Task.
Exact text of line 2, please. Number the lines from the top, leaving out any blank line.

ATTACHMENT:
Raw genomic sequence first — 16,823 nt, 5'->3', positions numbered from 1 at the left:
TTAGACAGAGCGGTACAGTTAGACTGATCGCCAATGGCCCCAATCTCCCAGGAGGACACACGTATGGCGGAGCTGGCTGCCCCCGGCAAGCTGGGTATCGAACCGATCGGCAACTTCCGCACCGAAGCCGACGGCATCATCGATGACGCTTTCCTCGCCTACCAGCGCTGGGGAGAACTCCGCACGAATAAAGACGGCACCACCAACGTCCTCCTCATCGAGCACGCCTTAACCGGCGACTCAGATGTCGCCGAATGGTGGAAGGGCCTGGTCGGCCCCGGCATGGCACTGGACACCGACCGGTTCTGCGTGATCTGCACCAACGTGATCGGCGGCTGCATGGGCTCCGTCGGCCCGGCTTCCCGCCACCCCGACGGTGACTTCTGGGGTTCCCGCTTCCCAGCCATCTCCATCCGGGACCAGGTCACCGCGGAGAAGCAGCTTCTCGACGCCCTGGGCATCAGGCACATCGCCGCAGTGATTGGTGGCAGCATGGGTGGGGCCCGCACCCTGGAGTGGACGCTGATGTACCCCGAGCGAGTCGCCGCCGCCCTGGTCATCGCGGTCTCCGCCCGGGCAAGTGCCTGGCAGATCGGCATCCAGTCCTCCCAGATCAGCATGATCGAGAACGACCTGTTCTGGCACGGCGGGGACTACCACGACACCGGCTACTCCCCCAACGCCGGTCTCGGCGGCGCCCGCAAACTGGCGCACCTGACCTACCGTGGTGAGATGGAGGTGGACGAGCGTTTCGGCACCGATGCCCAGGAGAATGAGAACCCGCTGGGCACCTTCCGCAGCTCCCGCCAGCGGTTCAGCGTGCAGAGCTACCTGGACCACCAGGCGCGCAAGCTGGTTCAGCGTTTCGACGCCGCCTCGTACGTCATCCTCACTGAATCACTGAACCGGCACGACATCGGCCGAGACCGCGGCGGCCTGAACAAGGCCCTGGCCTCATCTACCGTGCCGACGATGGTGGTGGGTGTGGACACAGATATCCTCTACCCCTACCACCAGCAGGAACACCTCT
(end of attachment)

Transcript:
TTAGACAGAGCGGTACAGTTAGACTGATCGCCAATGGCCCCAATCTCCCAGGAGGACACACGTATGGCGGAGCTGGCTGCCCCCGGCAAGCTGGGTATCGAACCGATCGGCAACTTCCGCACCGAAGCCGACGGCATCATCGATGACGCTTTCCTCGCCTACCAGCGCTGGGGAGAACTCCGCACGAATAAAGACGGCACCACCAACGTCCTCCTCATCGAGCACGCCTTAACCGGCGACTCAGATGTCGCCGAATGGTGGAAGGGCCTGGTCGGCCCCGGCATGGCACTGGACACCGACCGGTTCTGCGTGATCTGCACCAACGTGATCGGCGGCTGCATGGGCTCCGTCGGCCCGGCTTCCCGCCACCCCGACGGTGACTTCTGGGGTTCCCGCTTCCCAGCCATCTCCATCCGGGACCAGGTCACCGCGGAGAAGCAGCTTCTCGACGCCCTGGGCATCAGGCACATCGCCGCAGTGATTGGTGGCAGCATGGGTGGGGCCCGCACCCTGGAGTGGACGCTGATGTACCCCGAGCGAGTCGCCGCCGCCCTGGTCATCGCGGTCTCCGCCCGGGCAAGTGCCTGGCAGATCGGCATCCAGTCCTCCCAGATCAGCATGATCGAGAACGACCTGTTCTGGCACGGCGGGGACTACCACGACACCGGCTACTCCCCCAACGCCGGTCTCGGCGGCGCCCGCAAACTGGCGCACCTGACCTACCGTGGTGAGATGGAGGTGGACGAGCGTTTCGGCACCGATGCCCAGGAGAATGAGAACCCGCTGGGCACCTTCCGCAGCTCCCGCCAGCGGTTCAGCGTGCAGAGCTACCTGGACCACCAGGCGCGCAAGCTGGTTCAGCGTTTCGACGCCGCCTCGTACGTCATCCTCACTGAATCACTGAACCGGCACGACATCGGCCGAGACCGCGGCGGCCTGAACAAGGCCCTGGCCTCATCTACCGTGCCGACGATGGTGGTGGGTGTGGACACAGATATCCTCTACCCCTACCACCAGCAGGAACACCTCT